From: Erland Sommarskog on
febo(a) (febo(a) writes:
>> I'm quite certain that you can control this from ADO level with one of
>> these dynamic properties, although I don't know what you property name
>> you need to specify.
> You can (only at runtime I guess), but an existing classic ado
> application will probably break..

As if it wouldn't break with those extra connections!

The extra connections is a trick that does not always work. For instance,
say that you open a connection, and then you create a temp table in SQL
Server. Then you start a loop where you try to insert records in the temp
table. The first INSERT goes alright, but the second fails with an error
saying that your temp table does not exist.

There are plenty of variations on this theme. Some of them can easily be
avoided by issuing SET NOCOUNT ON and AdExecuteNorecords. Then there is
the classic scenario where you get rows from the server on a server-
side cursor (or a firehose cursor), and try to update rows as they
arrive. This is when you need the new connection, because the current
connection is busy. But if you are unlucky, SQL Server is still holding
a lock on the row you wish to update, and you deadlock yourself.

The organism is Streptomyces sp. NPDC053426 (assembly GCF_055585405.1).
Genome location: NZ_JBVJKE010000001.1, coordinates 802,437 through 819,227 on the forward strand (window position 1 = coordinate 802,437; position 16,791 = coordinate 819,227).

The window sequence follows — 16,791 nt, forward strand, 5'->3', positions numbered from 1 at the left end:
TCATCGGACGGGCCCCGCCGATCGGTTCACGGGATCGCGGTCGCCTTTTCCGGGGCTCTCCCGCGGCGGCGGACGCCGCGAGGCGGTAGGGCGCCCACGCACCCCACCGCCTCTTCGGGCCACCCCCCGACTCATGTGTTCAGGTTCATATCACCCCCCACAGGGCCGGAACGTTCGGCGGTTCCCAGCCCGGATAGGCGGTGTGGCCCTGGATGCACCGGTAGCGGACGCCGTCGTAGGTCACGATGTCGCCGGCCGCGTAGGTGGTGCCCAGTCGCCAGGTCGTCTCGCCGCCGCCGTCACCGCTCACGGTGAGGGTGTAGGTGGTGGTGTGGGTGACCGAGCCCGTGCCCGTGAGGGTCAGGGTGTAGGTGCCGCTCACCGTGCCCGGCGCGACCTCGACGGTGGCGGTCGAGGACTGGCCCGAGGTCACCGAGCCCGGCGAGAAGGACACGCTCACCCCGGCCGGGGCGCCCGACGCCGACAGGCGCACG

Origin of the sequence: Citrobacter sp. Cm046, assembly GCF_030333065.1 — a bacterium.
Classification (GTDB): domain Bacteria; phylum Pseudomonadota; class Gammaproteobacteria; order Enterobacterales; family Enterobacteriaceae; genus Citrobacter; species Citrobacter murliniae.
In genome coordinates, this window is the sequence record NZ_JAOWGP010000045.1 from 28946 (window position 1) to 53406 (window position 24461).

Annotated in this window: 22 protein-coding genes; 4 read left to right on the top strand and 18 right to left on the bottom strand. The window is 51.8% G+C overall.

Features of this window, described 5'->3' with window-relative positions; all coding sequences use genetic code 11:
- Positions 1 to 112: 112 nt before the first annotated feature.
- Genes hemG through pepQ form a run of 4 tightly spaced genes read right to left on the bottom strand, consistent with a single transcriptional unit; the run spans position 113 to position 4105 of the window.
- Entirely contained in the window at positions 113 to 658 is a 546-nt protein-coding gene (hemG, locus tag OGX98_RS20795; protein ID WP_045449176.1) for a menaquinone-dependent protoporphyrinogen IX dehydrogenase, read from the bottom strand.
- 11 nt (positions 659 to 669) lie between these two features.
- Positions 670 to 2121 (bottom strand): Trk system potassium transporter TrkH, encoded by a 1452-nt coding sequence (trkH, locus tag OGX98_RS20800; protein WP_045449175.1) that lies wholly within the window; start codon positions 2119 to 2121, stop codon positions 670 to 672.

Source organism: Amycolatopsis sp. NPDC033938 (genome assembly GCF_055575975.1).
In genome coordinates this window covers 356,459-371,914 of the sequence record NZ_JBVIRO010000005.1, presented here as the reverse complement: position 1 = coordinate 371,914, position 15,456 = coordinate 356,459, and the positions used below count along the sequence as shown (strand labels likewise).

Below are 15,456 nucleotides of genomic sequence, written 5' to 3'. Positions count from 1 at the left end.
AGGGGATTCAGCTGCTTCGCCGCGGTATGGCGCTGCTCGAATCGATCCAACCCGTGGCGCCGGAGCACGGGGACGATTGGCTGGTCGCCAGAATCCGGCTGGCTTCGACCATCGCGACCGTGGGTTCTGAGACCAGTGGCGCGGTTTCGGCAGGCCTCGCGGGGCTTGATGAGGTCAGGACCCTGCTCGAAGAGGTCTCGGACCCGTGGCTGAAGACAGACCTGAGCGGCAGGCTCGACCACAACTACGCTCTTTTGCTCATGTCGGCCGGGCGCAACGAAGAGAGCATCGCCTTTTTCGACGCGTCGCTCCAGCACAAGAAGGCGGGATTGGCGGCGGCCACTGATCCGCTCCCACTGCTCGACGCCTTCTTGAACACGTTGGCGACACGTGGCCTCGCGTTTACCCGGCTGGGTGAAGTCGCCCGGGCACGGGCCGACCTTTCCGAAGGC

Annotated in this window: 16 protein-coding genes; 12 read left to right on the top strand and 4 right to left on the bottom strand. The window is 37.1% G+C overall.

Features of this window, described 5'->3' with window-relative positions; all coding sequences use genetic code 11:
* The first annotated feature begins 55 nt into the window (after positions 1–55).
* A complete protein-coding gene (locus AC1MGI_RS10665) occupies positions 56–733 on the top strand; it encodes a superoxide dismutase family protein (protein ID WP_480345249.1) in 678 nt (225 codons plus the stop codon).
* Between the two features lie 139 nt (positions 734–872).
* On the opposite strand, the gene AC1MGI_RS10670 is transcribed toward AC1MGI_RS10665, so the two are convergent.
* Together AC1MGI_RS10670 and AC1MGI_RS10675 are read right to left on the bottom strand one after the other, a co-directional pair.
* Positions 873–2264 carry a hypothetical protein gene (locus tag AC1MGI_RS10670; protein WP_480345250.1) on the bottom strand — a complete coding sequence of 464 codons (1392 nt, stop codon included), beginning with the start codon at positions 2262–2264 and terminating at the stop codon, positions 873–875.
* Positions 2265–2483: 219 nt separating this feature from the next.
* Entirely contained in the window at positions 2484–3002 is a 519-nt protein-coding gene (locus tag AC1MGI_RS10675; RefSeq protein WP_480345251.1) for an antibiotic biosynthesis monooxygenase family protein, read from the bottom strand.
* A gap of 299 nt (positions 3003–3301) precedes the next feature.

So I would suggest setting DBPROP_MULTIPLECONNECTIONS to False, means
that you trap the situations where you get an extra connections early.

> What about using MARS and the native sql client?

MARS is one more attempt to address the desire to update the rows as
you receive. And it is one more failed attempt. Maybe it works in exactly
that scenario. There are a whole lot of other situations where you could
try MARS, and the result will be utterly confusing. Say that you write
a multi-thread application and want to share a connection between the
thread. MARS looks like the thing for you? Not really. Since requests are
executed in interleaved fashion, you have now created a serialisation
point in SQL Server, rather than protecting the connection with a
semaphore in your application.

Erland Sommarskog, SQL Server MVP, esquel(a)

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